BASKETBALL TICKETS AND PRIORITIES
by David Sisler
March Madness ended on Monday night. At least for this year. Be honest now, how many of you picked Utah to play for the national championship? I had Duke to win it all, but Kentucky had other plans. Kentucky's second half comeback was their third straight of the tournament, the third straight year they were in the championship game, and the third straight year that they ended Utah's season in the NCAA tournament.
I confess: when a sport is played with a round object, I think it should be a baseball. But I must admit that there is something extraordinary about the way fans get into college hoops. Understanding the fanaticism of the NCAA tournament, however, what is it about college basketball, that would make a student in Durham, NC, sleep in a tent for six weeks just to get a ticket to a regular season game?
Sometime after Christmas, 100 tents popped up just outside Cameron Indoor Stadium, where the Duke Blue Devils play their home games. Some of the tents were simple camping types. Others were elaborate affairs with couches, mattresses and most of the comforts of home. Up to fifteen students registered as temporary residents in those canvas cottages, so they could be among the handful of undergraduates who secured tickets for the last home game before the playoffs began.
That game between Duke, and its fiercest rival, the University of North Carolina, had places for only 9,314 student bodies. There are only 1,500 seats reserved for the 6,500 undergraduates. The kids can get in free, if they get a ticket, but their chances are admittedly slim. Hence, the tent city.
The student government established rules for this phenomena which is not new on campus this year. Tents must be occupied constantly — 24 hours a day, seven days a week — by at least one of the students registered for that tent. Only those registered may hold the fort, and, unlike the sport which attracts them, there is no free substitution. If a random check finds a tent unoccupied, a warning is issued. If no one is home on a second check, that tent is moved to the end of the line. Total occupancy, from sundown to sunup, is required for the last two days before the game.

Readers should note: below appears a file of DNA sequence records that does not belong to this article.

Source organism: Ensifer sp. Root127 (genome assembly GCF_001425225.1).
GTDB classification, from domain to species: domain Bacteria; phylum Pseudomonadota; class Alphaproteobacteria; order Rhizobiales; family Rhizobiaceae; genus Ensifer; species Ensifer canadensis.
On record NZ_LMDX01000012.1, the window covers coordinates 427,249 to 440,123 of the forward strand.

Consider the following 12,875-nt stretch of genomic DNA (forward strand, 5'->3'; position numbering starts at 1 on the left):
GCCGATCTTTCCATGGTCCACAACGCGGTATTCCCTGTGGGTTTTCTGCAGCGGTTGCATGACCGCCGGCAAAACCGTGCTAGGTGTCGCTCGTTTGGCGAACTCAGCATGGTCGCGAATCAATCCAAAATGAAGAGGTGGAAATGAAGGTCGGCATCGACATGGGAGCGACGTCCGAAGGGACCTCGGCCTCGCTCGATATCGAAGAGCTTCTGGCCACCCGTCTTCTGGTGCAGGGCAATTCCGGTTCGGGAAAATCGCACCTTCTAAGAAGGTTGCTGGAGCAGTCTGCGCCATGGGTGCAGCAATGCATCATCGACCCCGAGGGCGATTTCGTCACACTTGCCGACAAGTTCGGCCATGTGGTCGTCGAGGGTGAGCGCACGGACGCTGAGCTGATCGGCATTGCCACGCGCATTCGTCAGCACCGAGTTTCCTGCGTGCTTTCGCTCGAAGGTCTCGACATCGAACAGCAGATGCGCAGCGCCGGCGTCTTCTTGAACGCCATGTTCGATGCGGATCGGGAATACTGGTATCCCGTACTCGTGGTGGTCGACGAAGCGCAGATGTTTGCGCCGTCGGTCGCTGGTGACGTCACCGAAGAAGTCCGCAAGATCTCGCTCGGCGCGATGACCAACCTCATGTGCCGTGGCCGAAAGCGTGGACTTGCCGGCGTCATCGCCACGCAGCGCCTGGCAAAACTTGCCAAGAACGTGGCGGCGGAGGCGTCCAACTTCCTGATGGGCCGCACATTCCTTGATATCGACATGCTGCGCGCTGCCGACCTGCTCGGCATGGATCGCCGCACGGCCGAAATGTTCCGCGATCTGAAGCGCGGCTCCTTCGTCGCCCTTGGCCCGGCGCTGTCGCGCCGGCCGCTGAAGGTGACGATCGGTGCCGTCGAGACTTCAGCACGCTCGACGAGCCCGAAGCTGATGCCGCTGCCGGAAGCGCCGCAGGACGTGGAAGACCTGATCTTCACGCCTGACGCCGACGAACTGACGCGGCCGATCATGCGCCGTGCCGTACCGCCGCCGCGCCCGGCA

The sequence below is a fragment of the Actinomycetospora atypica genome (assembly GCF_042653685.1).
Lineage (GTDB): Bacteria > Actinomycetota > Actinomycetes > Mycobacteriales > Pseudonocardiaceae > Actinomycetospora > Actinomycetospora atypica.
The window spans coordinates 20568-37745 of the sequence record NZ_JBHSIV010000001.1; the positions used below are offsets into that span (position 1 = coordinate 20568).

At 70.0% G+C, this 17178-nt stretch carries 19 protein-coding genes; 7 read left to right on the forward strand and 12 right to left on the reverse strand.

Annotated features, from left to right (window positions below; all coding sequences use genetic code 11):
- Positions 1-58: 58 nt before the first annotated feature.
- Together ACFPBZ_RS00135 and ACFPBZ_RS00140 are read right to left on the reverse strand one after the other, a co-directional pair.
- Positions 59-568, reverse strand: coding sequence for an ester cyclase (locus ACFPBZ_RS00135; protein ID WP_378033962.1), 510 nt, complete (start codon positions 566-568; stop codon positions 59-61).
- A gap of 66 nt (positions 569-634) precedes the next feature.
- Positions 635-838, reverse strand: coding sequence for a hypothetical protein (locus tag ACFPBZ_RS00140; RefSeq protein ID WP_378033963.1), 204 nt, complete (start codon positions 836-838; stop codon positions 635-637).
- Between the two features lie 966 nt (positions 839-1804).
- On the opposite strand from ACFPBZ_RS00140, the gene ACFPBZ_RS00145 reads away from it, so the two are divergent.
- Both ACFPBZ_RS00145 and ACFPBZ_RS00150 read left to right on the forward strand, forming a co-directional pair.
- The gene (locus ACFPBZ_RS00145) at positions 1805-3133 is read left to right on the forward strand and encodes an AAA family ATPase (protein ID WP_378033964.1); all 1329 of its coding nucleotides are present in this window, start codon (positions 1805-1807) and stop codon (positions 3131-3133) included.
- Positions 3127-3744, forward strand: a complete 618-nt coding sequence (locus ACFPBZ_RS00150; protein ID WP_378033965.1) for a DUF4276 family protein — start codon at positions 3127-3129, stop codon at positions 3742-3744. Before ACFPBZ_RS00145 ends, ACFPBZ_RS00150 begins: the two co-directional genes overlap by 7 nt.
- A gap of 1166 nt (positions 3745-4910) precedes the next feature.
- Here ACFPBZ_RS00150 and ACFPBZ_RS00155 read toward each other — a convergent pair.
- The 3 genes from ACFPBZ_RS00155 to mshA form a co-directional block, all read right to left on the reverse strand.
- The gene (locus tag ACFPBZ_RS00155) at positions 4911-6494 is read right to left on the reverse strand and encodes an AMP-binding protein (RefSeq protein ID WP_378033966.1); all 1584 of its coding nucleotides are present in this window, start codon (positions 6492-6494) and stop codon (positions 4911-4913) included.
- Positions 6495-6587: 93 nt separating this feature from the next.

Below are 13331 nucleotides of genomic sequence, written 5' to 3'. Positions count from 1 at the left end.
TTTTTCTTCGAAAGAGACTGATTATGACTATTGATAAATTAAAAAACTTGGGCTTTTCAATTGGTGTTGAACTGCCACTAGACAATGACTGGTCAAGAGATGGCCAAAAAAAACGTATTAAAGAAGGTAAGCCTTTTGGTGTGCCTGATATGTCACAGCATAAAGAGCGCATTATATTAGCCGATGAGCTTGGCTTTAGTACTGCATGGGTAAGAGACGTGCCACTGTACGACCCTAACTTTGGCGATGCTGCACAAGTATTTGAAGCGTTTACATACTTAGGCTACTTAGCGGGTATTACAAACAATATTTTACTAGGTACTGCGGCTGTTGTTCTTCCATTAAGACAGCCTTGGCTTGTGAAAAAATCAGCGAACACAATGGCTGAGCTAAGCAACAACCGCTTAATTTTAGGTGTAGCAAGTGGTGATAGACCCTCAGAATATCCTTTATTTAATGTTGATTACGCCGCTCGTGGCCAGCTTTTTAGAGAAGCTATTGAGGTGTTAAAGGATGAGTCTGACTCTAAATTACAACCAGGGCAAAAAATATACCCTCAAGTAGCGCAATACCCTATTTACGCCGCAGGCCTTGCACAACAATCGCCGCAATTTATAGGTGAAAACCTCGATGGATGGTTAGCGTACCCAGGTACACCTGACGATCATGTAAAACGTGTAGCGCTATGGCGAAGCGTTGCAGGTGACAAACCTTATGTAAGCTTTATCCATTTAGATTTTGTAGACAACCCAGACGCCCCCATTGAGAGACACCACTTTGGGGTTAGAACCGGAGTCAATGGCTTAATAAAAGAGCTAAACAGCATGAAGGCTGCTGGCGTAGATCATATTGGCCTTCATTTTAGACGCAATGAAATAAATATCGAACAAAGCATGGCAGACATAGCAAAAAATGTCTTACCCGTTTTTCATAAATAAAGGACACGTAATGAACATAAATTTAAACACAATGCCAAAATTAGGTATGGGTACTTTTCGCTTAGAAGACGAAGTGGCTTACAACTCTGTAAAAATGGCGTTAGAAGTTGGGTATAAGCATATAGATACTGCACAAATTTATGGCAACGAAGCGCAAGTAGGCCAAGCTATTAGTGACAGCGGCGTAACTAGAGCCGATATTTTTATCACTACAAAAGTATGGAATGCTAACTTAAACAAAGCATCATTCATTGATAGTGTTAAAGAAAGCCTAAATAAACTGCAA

For the campers, the chance to see their Blue Devils try to avenge an earlier 97-73 loss to North Carolina, was all that mattered. No one complained about the rain, the mud, and the cold, when Roshown McLeod hit a driving layup with one minute remaining to give Duke its only lead of the game, and a 77-75 come-from-behind win.
The Rev. William Willimon, the dean of the Duke University Chapel, told the student newspaper, "I think I'm jealous that no Duke students camp out all night to hear any of my sermons."
I have never heard Dean Willimon preach, so with every respect for his pulpit abilities, probably every other preacher, preaching today, could echo his complaint with a begrudging, "Amen!"
Twenty years ago I was a member of one of the oldest Pentecostal churches in the movement. The building where the church met could seat approximately 2000 worshipers, if you counted the balcony and the over-flow rooms.
Our regular Wednesday night Bible teacher was one of the greatest preachers I have ever heard. With a skill in expository preaching that is sadly lacking in most modern pulpits, he weekly opened the Bible and gave us practical lessons for daily living. The regular crowd averaged 300- 400. I remember one Wednesday when we had a guest speaker — a former gang leader, converted to faith in Jesus Christ — and it was standing room only. Five times as many people came to hear Nicky Cruise tell us how bad he had been, than every came to hear F. J. May tell us how good Jesus is! And that was not the fault of Nicky Cruise. It certainly was not the fault of Joe May.
No one stands in line over night to get a front row seat in church.
Is that because no preacher has anything to say? Of course not. There are great sermons being preached from pulpits Sunday after Sunday, and empty seats hear most of the words.
Or is it because we no longer have an appetite for God's Word? If we are more excited by a slam dunk, or a three-point shot at the buzzer than we are by the proclamation of God's encouraging Word, in simplicity and in power, for our time (to borrow a phrase from Ben Haden, the pastor of a church where the only empty seat is the one he just left), then we are excited about the wrong things.
Published in the Augusta Chronicle 4/4/98
Copyright 1998 by David Sisler. All Rights Reserved.
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